Time has flown and suddenly it’s a sprint to the finish. We know this is our last chance to complete what we started a week ago.
We’ve laughed and shared and learned so much. We watched a mother struggle to hold back tears as we installed a kitchen with table and benches that she’ll share with her family group of 13 children ranging in ages from 2-15.
Then with the help of Dr. Julie, the children received a dental fluoride treatment and new toothbrushes. I’ve never seen kids so excited to sit around a “real table” or to have a toothbrush of their very own.
We also saw 4-year old Vanessa take her first steps without a walker using the parallel bars we built. And 3-year old Jonathan got to celebrate his birthday with a pinata we provided to NUAFA. This day care partially supported by SAIL and Friends of Cozumel provides meals to children who may not have access to nutritious food in their home. For Jonathan, the only parent in his home is 83-year old Juana, his great, great grandmother.
At our final gathering, we shared a wonderful meal and felt blessed that we were able to accomplish so much. The challenges and the joys were reflected in favorite quips that seemed to reoccur during the week.
— “I found those extra screws I just went to the hardware store for. They were in Hoyt’s pocket.” Every nail and screw is precious and they were purchased sparingly—sometimes with multiple trips to the hardware store each day.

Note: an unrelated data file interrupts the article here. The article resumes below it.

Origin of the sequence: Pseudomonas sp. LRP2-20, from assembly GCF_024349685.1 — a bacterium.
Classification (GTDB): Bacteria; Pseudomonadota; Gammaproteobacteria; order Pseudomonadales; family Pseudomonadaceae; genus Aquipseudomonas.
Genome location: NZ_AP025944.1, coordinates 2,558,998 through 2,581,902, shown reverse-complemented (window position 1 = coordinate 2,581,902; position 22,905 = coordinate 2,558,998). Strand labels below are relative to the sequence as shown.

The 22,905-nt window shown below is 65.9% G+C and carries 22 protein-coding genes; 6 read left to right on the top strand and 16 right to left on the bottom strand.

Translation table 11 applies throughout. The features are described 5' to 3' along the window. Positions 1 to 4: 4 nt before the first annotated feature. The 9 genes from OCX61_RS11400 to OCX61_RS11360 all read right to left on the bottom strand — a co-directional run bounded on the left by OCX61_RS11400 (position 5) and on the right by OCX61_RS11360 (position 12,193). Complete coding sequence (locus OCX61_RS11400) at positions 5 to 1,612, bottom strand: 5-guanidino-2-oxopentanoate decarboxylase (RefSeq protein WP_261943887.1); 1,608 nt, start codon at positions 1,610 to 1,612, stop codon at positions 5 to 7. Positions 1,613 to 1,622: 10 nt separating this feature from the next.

— “It should only take 20 minutes.” This always turned out to be a false hope as we learned that everything here takes twice as long to accomplish.
— “No problem, I’ll carry it on my bike.” We learned to be creative in the absence of resources we take for granted at home.
— “Wow, I love this meatloaf. For the third time.” Nothing is wasted here.
— “It’s amazing such a diverse group of people were able to work so well together and no one was bleeding.” But it did look like it at times when we were working with red paint.
— “I would have bet money we couldn’t have pulled this off.” It’s great to be wrong about this.
Now we go off in separate directions for very different kinds of work. I hope each of us can retain this great feeling of accomplishment and satisfaction in the other parts of our lives.
As Karen says, when the day ends, it’s all good. Very good.—Phyllis